Ammi majus
Ammi visnaga
References
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Ammi

Taxa treated:
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by Lars Fröberg
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Ammi L.     

Linnaeus, Sp. pl.: 243 (1753).
Annuals or biennials, usually glaucous. Leaves pinnate, the upper ones narrow-lobed. Umbels with pinnatifid bracts. Petals white. Fruit slightly laterally flattened, with 5 low ridges on each mericarp.
Chromosome base number x=7.

Ammi majus L.              map              ill.

Linnaeus, Sp. pl.: 243 (1753). - Type: Linnaean herbarium 341.2 (LINN) lectotype, sel. by Jafri, Flora Libya, 117: 87 (1985).

D Kongekommen. F sudenporkkana. N narregulrot. S slöjsilja.

Therophyte (summer-annual); often heterophyllous; to 80(–110) cm. Stem solid at least at base, in upper part sometimes hollow except at nodes. Lower stem leaves once pinnate (the lowermost ones sometimes entire); blade 5–11 × 6–11 cm, usually with 2 pairs of leaflets; blade of apical leaflet usually elliptic, 33–62 × 13–22 mm; margin cartilaginous, serrate or doubly serrate with white-tipped teeth. Upper stem leaves 2–3-pinnatifid with narrow lobes having entire margins; sometimes all leaves 1–2-pinnate with elliptic to narrowly elliptic leaflets, or all leaves 2–4-pinnatifid, with narrow lobes.
Umbels usually rather large, with a slightly convex top; rays straight or inwards-curved, filiform, not swollen at base. Bracts usually pinnatifid, with linear lobes (sometimes leaflike with broader lobes), 5.5 cm; borders distinctly membranous at base. Umbellules 12–45; pedicels slender. Bractlets 8–12, entire; borders broadly membranous at the base. Flowers actinomorphic to slightly zygomorphic, 20–48 per umbellule. Fruit oblong in outline; carpophore entire or slightly divided. Mericarps 1.6–2 × 0.8–0.9 mm, with a ventral groove and with 5 rather low and narrow ridges, sometimes interspersed with 4 indistinct ridges; stylopodia rather flat, styles directed outwards. – Late summer to autumn.
[2n=22]

Distribution and habitat. A seed contaminant recorded from mills, vegetable oil factories, docks, bird-feeding places, fields (e.g., among Daucus carota) and gardens, also rarely escaped from cultivation (formerly grown as a medicinal herb and recently as an ornamental); first record S BhG Göteborg 1921. – D rare apart from København (first record 1928, scattered finds up to 1990); Sjæ 3 more places (earliest Slagelse 1957), NJy 3 localities (earliest Klim 1966), ØJy 4 records (earliest Lyngby 1980), VJy Troldhede 1950, SJy Padborg 1966, FyL 5 localities (earliest Odense 1956), LFM Nykøbing F 1965, Nakskov 1972, Brn Rønne 1943, 1996. N Ak Oslo 1929-34 (weed), Vf Lardal 1990, Larvik 1997 (mill), Bu Hole 1961, Te Skien 1972, 1978 (granary), VA Kristiansand 1964-67, Ro Stavanger 1981 (docks), Ho Bergen 1943, Modalen 1974-78, SF Lærdal 1963, ST Trondheim 1971, NT Frosta 1984. S Sk Kristianstad 1924 (mill), Malmö and Burlöv 1996 and 1999 (allotment areas), Glimåkra 1996 (weed with ornamentals), Kävlinge 2000 (soil bank), Öl Runsten 1982 (with Anethum graveolens), SmI Villstad 1987, Östra Torsås 1987, Växjö 1994 (earth pile), BhG 12 localities mainly 1935–67, Vsm Nora 1982 (bird seed), Srm 4 localities Upl 5 localities, Dlr Borlänge 1977 (garden), Hls Hudiksvall 1953 (docks), Ång Viksjö 2000. F now cultivated for ornament and very rarely escaping, formerly cultivated as a medicinal herb and also occasional in harbours and at mills; V Turku 1953 (harbour), Piikkiö 1988 (garden escape), Paimio 1998, U Helsinki 1940 (with Moroccan cork), 1954 (loading place), EK Kotka 1938 (mill), St Hämeenkyrö 1996, EH at least Tampere 1997 (garden weed), EP Vaasa 1952-53 (filling earth), PS Pielavesi 1929 (with garden refuse), SoL Sodankylä 1996.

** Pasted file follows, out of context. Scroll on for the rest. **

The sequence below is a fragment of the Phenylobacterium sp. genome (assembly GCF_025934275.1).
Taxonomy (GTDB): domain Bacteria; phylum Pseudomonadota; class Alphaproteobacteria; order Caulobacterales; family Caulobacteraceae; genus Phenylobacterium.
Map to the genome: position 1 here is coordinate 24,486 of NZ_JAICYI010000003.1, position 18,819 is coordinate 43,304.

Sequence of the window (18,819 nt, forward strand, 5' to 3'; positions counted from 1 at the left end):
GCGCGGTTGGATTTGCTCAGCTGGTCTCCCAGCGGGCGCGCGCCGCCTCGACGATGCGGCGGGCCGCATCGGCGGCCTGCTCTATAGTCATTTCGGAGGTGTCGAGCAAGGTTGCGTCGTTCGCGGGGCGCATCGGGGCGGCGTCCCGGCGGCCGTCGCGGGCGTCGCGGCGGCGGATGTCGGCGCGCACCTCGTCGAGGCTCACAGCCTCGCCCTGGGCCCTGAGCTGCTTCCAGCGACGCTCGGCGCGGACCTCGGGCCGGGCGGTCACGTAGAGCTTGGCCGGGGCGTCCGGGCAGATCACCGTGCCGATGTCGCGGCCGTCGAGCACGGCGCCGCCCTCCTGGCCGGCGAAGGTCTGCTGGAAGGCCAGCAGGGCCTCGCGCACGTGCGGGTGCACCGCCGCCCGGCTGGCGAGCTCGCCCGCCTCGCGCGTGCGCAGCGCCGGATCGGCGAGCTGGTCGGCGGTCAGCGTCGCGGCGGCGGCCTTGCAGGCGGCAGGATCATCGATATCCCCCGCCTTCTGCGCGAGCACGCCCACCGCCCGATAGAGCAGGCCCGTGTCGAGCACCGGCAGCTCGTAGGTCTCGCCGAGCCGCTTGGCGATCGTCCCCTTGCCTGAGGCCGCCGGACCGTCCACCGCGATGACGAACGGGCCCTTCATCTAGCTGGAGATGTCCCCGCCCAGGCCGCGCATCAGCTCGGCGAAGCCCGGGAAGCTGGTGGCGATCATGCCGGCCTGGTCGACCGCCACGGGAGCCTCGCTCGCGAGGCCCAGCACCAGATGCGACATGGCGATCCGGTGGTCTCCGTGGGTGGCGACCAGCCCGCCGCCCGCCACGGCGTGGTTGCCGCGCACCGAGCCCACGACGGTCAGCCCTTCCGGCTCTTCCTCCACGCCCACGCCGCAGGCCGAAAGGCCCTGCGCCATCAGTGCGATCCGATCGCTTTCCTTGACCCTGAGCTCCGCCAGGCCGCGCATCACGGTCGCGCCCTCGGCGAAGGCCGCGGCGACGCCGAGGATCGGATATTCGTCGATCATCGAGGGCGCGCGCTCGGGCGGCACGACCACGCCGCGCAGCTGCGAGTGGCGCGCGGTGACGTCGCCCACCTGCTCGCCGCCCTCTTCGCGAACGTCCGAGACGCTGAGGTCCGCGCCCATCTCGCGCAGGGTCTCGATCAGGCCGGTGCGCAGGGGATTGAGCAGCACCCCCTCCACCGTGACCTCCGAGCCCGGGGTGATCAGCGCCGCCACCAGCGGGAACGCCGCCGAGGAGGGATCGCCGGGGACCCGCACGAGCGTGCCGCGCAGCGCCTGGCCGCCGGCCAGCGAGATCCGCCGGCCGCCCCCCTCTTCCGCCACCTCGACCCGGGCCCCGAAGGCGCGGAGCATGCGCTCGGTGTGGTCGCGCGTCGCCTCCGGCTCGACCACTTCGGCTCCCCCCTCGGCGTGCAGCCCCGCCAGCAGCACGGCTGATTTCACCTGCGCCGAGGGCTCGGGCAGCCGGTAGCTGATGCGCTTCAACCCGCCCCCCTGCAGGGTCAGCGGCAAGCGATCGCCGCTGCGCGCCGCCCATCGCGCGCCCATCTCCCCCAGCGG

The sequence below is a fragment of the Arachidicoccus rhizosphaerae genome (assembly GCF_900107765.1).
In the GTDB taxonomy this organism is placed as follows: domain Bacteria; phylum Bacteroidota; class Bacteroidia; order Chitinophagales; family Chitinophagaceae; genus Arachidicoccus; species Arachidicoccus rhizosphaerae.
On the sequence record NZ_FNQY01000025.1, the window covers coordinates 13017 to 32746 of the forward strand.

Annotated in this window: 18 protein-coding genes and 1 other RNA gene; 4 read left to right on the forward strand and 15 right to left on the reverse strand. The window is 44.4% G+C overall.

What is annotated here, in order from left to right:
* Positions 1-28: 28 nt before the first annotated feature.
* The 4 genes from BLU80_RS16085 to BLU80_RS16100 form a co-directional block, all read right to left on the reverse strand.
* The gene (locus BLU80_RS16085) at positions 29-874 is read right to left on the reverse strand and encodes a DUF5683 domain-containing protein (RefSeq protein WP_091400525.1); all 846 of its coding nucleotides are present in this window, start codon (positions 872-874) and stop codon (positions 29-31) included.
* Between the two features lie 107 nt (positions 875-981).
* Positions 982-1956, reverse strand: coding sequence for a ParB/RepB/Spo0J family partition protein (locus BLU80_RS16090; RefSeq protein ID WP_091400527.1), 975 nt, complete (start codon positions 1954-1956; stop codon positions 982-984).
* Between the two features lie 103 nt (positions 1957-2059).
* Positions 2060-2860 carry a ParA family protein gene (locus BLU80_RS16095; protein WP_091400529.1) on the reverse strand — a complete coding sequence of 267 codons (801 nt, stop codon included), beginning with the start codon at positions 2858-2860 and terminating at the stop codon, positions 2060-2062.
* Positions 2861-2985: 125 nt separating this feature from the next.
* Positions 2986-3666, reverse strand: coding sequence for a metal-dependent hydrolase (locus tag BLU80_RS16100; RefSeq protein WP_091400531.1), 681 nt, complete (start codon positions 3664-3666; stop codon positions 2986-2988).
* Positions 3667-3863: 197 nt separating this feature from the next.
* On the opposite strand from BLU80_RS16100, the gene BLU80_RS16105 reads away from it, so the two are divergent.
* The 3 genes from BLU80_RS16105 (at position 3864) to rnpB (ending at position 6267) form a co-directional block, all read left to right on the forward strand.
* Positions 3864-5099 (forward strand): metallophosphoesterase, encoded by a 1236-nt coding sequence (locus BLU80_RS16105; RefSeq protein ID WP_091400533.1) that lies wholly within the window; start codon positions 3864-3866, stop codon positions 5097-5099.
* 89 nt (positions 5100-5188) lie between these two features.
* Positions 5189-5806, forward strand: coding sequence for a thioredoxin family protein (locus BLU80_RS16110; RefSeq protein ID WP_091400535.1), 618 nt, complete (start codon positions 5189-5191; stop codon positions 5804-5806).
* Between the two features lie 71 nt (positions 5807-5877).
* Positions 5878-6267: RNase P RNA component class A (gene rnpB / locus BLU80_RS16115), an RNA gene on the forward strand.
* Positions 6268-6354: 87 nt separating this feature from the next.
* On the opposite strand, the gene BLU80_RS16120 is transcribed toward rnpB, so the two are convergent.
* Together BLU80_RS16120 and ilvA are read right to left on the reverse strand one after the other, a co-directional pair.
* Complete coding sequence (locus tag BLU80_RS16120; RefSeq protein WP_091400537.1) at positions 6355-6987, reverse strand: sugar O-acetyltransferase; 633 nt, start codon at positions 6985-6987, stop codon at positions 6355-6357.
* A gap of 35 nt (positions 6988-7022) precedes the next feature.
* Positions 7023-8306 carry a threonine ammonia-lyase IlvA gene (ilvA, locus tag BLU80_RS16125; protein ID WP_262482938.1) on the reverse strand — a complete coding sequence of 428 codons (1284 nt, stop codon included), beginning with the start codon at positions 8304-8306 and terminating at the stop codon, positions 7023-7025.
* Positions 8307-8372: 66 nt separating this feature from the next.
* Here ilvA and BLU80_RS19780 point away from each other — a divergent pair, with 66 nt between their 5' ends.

S Europe, N Africa and SW Asia; widespread as a weed; also grown for ornament.
Similar taxa. Ammi majus is usually heterophyllous, but several specimens have only narrow-lobed leaves and are very similar to A. visnaga (rare casual). See also Daucus carota.

Rare casual

Ammi visnaga (L.) Lam. 1778. F sirosudenporkkana. N tannstikke. S tandpetarsilja. – Lit.: Täckholm (1974; ill.). – Similar to A. majus, but annual or biennial with a stouter stem. Lower leaves three or four times pinnatifid, with almost linear lobes having ± entire margins. Umbels convex to concave at fruiting stage, denser than in A. majus and with thicker, more erect rays (c. 1 mm) with swollen base. Umbellules 16–74. Bracts and bractlets without distinct membranous border. Mericarps with thicker ridges than in A. majus. – [2n=20, 22]
D ØJy Århus 1895–97, Sjæ Holte 1937 (weed from birdseed), Køge 1960 (refuse tip), Sorø 1964–68, København 1963, 1972. N ST Buvik 1934 (mill). S Sk Lackalänga 1925, 1950 (with wool), Malmö 1920, 1957 (docks), BhG Angered 1935, 1947, Backa 1956, Göteborg 4 localities 1940–53, Lundby 1927, 1931, Mölndal 1936–48 (with oilseed), Nödinge 1948 (railway station), Uddevalla 1935–46 (with oilseed), Upl Ed 2004 (refuse tip). – Also reported from F (Kurtto & Lahti 1987) but the record probably derives from Viipuri in present Russia. – A renowned medicinal plant native to North Africa, archaeophytic all over the Mediterranean to W Asia, elsewhere introduced and in some areas established. – Map (not in the book).

References

Kurtto, A. & Lahti, T. 1987: Suomen putkilokasvien luettelo. Helsingin Yliop. Kasvimus. Monist. 11.

Täckholm, V. 1974: Student’s flora of Egypt, ed. 2. Beirut.

notes